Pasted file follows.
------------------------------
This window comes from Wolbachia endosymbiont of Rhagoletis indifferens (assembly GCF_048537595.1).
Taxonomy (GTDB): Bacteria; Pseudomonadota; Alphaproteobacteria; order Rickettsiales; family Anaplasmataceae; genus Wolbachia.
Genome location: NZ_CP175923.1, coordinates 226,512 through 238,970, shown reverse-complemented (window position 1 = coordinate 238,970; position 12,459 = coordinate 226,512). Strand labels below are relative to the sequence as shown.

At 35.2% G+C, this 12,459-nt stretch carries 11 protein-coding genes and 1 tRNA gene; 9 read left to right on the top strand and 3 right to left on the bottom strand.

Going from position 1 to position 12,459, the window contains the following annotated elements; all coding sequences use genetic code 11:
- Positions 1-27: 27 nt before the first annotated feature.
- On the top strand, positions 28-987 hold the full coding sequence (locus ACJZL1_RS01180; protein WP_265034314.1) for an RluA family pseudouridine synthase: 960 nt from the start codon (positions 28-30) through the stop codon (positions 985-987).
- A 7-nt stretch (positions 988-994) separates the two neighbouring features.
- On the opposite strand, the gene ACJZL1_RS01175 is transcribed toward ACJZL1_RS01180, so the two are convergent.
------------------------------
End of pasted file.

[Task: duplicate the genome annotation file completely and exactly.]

This window comes from Wolbachia endosymbiont of Rhagoletis indifferens (assembly GCF_048537595.1).
Taxonomy (GTDB): Bacteria; Pseudomonadota; Alphaproteobacteria; order Rickettsiales; family Anaplasmataceae; genus Wolbachia.
Genome location: NZ_CP175923.1, coordinates 226,512 through 238,970, shown reverse-complemented (window position 1 = coordinate 238,970; position 12,459 = coordinate 226,512). Strand labels below are relative to the sequence as shown.

At 35.2% G+C, this 12,459-nt stretch carries 11 protein-coding genes and 1 tRNA gene; 9 read left to right on the top strand and 3 right to left on the bottom strand.

Going from position 1 to position 12,459, the window contains the following annotated elements; all coding sequences use genetic code 11:
- Positions 1-27: 27 nt before the first annotated feature.
- On the top strand, positions 28-987 hold the full coding sequence (locus ACJZL1_RS01180; protein WP_265034314.1) for an RluA family pseudouridine synthase: 960 nt from the start codon (positions 28-30) through the stop codon (positions 985-987).
- A 7-nt stretch (positions 988-994) separates the two neighbouring features.
- On the opposite strand, the gene ACJZL1_RS01175 is transcribed toward ACJZL1_RS01180, so the two are convergent.